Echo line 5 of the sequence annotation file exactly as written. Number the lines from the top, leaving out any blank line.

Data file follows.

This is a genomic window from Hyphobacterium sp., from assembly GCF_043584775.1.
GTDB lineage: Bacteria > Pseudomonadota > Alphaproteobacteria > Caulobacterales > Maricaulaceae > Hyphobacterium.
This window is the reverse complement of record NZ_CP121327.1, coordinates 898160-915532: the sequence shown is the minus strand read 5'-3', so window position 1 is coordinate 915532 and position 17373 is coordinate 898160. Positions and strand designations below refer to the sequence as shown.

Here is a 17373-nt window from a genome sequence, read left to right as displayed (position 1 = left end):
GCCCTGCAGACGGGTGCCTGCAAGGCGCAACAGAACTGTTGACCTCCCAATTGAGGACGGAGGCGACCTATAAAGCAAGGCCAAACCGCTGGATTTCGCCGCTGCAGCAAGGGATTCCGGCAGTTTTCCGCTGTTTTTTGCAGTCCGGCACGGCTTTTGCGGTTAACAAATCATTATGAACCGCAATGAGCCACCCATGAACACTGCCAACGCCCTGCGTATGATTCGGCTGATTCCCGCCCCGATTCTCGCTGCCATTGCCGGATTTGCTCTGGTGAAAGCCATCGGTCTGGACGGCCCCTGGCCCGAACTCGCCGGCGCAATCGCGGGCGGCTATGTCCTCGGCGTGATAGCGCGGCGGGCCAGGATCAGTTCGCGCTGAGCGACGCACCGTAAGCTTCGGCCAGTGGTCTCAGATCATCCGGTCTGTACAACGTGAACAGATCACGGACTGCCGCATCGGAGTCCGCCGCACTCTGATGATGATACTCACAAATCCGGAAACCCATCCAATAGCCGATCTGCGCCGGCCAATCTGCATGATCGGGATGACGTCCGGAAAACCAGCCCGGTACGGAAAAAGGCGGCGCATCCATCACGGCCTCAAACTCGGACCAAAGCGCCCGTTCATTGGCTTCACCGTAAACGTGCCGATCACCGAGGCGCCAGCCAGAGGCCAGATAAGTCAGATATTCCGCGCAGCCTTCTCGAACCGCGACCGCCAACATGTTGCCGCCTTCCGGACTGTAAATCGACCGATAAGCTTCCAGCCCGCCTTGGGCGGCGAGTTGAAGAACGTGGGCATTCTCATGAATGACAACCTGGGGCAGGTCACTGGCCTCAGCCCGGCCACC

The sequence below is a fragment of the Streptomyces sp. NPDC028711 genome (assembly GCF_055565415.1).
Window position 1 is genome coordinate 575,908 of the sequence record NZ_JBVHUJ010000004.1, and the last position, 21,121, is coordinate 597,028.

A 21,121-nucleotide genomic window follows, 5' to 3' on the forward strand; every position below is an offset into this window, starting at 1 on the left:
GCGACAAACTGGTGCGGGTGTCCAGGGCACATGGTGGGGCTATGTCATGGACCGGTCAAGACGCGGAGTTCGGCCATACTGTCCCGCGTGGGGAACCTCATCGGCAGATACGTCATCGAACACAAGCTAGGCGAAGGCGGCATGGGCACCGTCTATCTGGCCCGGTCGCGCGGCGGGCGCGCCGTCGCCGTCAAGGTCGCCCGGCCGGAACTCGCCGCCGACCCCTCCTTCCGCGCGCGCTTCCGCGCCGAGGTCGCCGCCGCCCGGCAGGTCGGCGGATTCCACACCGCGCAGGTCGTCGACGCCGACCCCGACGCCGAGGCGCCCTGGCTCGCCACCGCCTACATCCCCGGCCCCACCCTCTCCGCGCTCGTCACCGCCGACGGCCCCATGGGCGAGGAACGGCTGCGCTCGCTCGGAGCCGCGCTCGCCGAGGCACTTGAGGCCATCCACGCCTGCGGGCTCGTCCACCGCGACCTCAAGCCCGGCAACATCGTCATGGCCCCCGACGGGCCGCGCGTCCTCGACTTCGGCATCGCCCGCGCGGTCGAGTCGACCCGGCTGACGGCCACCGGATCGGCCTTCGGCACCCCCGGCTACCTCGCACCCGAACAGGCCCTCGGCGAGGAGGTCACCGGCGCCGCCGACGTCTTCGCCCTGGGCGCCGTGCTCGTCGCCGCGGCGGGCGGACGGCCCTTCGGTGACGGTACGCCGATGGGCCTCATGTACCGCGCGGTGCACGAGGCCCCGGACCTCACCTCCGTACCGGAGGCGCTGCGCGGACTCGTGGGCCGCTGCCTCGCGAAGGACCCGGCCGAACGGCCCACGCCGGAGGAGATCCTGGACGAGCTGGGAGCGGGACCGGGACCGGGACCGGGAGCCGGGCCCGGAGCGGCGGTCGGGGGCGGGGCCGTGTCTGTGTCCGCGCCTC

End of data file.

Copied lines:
GCCCTGCAGACGGGTGCCTGCAAGGCGCAACAGAACTGTTGACCTCCCAATTGAGGACGGAGGCGACCTATAAAGCAAGGCCAAACCGCTGGATTTCGCCGCTGCAGCAAGGGATTCCGGCAGTTTTCCGCTGTTTTTTGCAGTCCGGCACGGCTTTTGCGGTTAACAAATCATTATGAACCGCAATGAGCCACCCATGAACACTGCCAACGCCCTGCGTATGATTCGGCTGATTCCCGCCCCGATTCTCGCTGCCATTGCCGGATTTGCTCTGGTGAAAGCCATCGGTCTGGACGGCCCCTGGCCCGAACTCGCCGGCGCAATCGCGGGCGGCTATGTCCTCGGCGTGATAGCGCGGCGGGCCAGGATCAGTTCGCGCTGAGCGACGCACCGTAAGCTTCGGCCAGTGGTCTCAGATCATCCGGTCTGTACAACGTGAACAGATCACGGACTGCCGCATCGGAGTCCGCCGCACTCTGATGATGATACTCACAAATCCGGAAACCCATCCAATAGCCGATCTGCGCCGGCCAATCTGCATGATCGGGATGACGTCCGGAAAACCAGCCCGGTACGGAAAAAGGCGGCGCATCCATCACGGCCTCAAACTCGGACCAAAGCGCCCGTTCATTGGCTTCACCGTAAACGTGCCGATCACCGAGGCGCCAGCCAGAGGCCAGATAAGTCAGATATTCCGCGCAGCCTTCTCGAACCGCGACCGCCAACATGTTGCCGCCTTCCGGACTGTAAATCGACCGATAAGCTTCCAGCCCGCCTTGGGCGGCGAGTTGAAGAACGTGGGCATTCTCATGAATGACAACCTGGGGCAGGTCACTGGCCTCAGCCCGGCCACC